Hello! My name is Rebekah. I am an artist that loves to draw manga-style illustrations and comics. I am a full-time YouTuber. I started my YouTube channel in 2013 but didn’t start taking it more seriously until 2016.
My channel was initially called Learn2DrawManga. I wanted the name to express what my channel content was. My channel used to focus on drawing tutorials mainly. Over time the content of my videos started to change. I still made tutorials, but not as often. My channel is now called Love2DrawManga.
When it comes to my channel, I do everything myself, so I am a one-person team. However, I wouldn’t be where I am now if it wasn’t for the support and encouragement from my family and viewers.
I have always enjoyed drawing. When I was a kid, I would often draw pictures for family members and characters from the cartoon Spongebob Squarepants. When I was 14, I found the art style known as manga. Some people call it anime. When I saw this style of art, I didn’t know what anime or manga was, I just really liked the big shiny eyes and colorful hair.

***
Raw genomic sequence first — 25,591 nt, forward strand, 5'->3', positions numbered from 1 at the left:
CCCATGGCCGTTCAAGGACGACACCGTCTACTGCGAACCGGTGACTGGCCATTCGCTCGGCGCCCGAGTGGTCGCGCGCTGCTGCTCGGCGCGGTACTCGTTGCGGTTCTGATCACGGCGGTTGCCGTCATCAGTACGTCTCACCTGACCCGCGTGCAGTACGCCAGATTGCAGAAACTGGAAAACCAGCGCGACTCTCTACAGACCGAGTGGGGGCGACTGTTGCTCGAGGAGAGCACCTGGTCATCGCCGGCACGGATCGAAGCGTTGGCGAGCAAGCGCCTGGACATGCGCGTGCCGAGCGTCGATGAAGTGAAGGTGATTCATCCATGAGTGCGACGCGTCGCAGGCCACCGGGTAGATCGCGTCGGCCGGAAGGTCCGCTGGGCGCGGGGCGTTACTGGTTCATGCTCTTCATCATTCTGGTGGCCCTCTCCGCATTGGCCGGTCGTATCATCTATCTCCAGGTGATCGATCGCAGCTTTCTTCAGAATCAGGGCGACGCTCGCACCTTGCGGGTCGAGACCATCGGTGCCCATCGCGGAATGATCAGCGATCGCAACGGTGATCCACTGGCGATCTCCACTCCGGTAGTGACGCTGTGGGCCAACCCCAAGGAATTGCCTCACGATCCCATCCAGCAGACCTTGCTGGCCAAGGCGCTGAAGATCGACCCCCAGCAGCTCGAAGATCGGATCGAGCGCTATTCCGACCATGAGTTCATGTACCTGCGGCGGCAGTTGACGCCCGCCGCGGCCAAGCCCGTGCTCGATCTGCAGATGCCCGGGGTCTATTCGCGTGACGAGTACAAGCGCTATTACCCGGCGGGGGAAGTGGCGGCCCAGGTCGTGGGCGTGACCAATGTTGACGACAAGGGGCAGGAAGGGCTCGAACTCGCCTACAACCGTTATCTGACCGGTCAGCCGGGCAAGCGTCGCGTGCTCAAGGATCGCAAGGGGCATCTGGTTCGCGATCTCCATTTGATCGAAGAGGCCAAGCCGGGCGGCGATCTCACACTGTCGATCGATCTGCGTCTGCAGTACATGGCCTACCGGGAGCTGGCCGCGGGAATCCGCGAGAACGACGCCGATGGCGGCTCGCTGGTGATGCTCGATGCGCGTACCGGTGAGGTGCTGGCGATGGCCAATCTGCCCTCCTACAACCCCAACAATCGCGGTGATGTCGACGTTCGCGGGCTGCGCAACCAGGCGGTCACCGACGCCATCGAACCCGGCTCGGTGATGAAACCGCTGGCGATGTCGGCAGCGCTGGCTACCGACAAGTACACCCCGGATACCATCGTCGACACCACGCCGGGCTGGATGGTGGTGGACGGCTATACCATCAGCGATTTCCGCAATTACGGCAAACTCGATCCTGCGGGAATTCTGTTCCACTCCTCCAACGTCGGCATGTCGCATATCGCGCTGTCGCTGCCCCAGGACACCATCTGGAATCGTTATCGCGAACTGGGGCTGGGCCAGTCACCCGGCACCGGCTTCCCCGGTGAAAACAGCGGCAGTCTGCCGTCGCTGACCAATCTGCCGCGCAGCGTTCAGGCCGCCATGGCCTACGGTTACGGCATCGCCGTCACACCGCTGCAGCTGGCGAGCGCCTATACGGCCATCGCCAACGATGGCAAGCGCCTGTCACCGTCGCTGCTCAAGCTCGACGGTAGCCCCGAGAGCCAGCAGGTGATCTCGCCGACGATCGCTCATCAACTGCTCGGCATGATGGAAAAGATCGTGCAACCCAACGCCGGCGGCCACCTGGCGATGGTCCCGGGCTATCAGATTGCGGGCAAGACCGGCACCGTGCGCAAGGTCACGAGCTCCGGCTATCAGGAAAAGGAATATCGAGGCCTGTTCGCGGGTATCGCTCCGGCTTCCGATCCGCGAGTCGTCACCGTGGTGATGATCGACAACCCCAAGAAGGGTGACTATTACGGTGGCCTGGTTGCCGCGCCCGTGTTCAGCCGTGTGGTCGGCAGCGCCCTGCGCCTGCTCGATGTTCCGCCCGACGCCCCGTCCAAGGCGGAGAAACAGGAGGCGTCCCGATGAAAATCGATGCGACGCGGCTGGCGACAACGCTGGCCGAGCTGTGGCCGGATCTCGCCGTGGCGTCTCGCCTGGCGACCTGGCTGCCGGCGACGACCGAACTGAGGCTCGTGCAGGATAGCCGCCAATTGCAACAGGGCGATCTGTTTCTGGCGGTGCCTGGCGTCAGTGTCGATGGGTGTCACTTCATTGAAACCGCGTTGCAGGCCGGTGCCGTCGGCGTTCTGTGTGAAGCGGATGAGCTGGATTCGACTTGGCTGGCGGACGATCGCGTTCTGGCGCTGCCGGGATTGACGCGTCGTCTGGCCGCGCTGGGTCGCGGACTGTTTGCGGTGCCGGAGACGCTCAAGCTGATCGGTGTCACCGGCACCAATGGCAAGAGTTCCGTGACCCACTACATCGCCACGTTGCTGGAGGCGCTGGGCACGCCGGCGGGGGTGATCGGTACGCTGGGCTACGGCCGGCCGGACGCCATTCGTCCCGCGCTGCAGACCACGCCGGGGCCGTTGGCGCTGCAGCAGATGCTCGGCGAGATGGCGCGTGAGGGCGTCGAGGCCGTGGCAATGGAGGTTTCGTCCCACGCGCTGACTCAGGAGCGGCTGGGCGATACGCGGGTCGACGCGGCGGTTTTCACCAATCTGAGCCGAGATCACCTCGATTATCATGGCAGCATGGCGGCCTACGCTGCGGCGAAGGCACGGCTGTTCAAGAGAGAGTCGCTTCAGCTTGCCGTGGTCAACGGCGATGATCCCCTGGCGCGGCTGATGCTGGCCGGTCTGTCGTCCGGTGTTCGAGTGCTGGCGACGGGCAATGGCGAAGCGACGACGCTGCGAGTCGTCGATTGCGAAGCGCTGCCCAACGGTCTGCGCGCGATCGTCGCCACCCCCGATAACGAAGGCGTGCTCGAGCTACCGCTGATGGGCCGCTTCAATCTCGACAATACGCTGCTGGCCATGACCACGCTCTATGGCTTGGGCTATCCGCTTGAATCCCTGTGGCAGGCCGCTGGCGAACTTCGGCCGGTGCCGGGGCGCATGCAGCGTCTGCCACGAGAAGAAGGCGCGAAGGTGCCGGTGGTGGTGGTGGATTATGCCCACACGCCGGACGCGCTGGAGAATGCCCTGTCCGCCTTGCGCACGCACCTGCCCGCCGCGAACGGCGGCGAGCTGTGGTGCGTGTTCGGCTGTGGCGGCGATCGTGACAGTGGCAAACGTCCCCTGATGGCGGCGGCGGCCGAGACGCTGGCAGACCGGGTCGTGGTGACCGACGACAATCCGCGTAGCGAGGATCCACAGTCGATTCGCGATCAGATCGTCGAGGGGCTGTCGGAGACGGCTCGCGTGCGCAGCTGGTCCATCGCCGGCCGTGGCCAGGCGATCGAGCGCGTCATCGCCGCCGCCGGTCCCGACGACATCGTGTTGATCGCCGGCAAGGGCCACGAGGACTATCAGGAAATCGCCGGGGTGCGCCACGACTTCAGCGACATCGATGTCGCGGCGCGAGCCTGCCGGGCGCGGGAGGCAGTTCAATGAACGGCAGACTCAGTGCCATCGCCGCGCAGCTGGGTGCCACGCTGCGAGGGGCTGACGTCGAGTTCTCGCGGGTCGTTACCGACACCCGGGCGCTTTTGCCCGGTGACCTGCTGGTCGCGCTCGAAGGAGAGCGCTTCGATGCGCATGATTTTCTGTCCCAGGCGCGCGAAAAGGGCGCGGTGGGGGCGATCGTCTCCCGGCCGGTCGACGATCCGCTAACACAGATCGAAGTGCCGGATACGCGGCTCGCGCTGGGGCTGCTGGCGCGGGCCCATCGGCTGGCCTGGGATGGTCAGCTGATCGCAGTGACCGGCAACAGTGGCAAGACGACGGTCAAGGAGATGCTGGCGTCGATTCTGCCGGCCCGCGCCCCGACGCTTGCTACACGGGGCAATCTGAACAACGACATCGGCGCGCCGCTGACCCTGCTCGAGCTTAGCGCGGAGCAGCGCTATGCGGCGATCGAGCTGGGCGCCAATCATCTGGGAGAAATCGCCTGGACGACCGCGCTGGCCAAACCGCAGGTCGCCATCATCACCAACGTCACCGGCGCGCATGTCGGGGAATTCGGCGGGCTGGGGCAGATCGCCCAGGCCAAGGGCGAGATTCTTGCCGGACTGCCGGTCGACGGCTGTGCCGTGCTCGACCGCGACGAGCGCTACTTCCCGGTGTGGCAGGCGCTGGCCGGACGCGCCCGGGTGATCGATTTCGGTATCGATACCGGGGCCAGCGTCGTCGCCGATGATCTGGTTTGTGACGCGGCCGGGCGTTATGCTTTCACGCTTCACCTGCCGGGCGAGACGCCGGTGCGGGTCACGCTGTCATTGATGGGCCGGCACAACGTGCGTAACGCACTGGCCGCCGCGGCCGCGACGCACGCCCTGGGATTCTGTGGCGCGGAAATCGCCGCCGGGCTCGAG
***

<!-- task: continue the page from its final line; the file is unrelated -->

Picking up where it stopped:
When I was learning how to draw YouTubers like Mark Crilley, and Sophie-chan were a big inspiration to me. Because of them, I also wanted to create my YouTube channel. In the summer of when I was 17, I decided to start a YouTube channel because I thought it would be fun. I also wanted to help people like me who were learning to draw in a manga style.
When it comes to video ideas, my viewers are a big help. They often tell me what kind of videos they would like to see. I also usually keep a list of video ideas that I randomly get while working. That way, if I’m not coming up with any ideas, I have a list of them to choose from.